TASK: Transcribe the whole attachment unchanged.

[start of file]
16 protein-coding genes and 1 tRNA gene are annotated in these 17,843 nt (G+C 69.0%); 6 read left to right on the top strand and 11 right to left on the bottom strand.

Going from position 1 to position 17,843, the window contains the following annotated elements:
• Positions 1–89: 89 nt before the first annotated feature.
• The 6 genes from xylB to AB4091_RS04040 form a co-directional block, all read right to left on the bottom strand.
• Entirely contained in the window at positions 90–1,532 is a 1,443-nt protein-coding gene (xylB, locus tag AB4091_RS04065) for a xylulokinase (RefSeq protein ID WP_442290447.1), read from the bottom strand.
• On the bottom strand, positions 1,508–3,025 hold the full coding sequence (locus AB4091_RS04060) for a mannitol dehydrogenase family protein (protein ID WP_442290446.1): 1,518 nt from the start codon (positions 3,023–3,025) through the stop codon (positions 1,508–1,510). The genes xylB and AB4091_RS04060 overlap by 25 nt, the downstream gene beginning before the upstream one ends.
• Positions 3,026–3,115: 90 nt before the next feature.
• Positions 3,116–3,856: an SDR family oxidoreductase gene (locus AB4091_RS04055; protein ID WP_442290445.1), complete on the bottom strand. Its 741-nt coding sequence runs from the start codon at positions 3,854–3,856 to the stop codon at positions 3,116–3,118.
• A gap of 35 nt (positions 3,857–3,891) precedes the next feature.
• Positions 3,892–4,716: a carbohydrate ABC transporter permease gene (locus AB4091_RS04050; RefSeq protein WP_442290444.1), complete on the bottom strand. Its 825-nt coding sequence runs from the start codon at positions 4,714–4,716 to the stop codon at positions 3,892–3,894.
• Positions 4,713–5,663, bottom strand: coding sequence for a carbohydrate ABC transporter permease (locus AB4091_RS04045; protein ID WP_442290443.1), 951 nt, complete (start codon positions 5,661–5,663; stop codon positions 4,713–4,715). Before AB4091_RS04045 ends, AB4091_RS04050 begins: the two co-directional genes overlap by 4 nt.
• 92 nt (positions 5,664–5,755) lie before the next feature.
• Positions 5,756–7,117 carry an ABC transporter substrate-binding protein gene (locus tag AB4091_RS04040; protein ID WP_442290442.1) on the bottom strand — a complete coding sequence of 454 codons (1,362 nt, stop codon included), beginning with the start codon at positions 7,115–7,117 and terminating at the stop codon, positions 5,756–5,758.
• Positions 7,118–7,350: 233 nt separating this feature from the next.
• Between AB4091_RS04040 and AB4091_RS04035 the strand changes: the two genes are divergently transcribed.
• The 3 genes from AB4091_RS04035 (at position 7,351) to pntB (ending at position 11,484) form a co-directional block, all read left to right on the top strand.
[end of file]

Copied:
16 protein-coding genes and 1 tRNA gene are annotated in these 17,843 nt (G+C 69.0%); 6 read left to right on the top strand and 11 right to left on the bottom strand.

Going from position 1 to position 17,843, the window contains the following annotated elements:
• Positions 1–89: 89 nt before the first annotated feature.
• The 6 genes from xylB to AB4091_RS04040 form a co-directional block, all read right to left on the bottom strand.
• Entirely contained in the window at positions 90–1,532 is a 1,443-nt protein-coding gene (xylB, locus tag AB4091_RS04065) for a xylulokinase (RefSeq protein ID WP_442290447.1), read from the bottom strand.
• On the bottom strand, positions 1,508–3,025 hold the full coding sequence (locus AB4091_RS04060) for a mannitol dehydrogenase family protein (protein ID WP_442290446.1): 1,518 nt from the start codon (positions 3,023–3,025) through the stop codon (positions 1,508–1,510). The genes xylB and AB4091_RS04060 overlap by 25 nt, the downstream gene beginning before the upstream one ends.
• Positions 3,026–3,115: 90 nt before the next feature.
• Positions 3,116–3,856: an SDR family oxidoreductase gene (locus AB4091_RS04055; protein ID WP_442290445.1), complete on the bottom strand. Its 741-nt coding sequence runs from the start codon at positions 3,854–3,856 to the stop codon at positions 3,116–3,118.
• A gap of 35 nt (positions 3,857–3,891) precedes the next feature.
• Positions 3,892–4,716: a carbohydrate ABC transporter permease gene (locus AB4091_RS04050; RefSeq protein WP_442290444.1), complete on the bottom strand. Its 825-nt coding sequence runs from the start codon at positions 4,714–4,716 to the stop codon at positions 3,892–3,894.
• Positions 4,713–5,663, bottom strand: coding sequence for a carbohydrate ABC transporter permease (locus AB4091_RS04045; protein ID WP_442290443.1), 951 nt, complete (start codon positions 5,661–5,663; stop codon positions 4,713–4,715). Before AB4091_RS04045 ends, AB4091_RS04050 begins: the two co-directional genes overlap by 4 nt.
• 92 nt (positions 5,664–5,755) lie before the next feature.
• Positions 5,756–7,117 carry an ABC transporter substrate-binding protein gene (locus tag AB4091_RS04040; protein ID WP_442290442.1) on the bottom strand — a complete coding sequence of 454 codons (1,362 nt, stop codon included), beginning with the start codon at positions 7,115–7,117 and terminating at the stop codon, positions 5,756–5,758.
• Positions 7,118–7,350: 233 nt separating this feature from the next.
• Between AB4091_RS04040 and AB4091_RS04035 the strand changes: the two genes are divergently transcribed.
• The 3 genes from AB4091_RS04035 (at position 7,351) to pntB (ending at position 11,484) form a co-directional block, all read left to right on the top strand.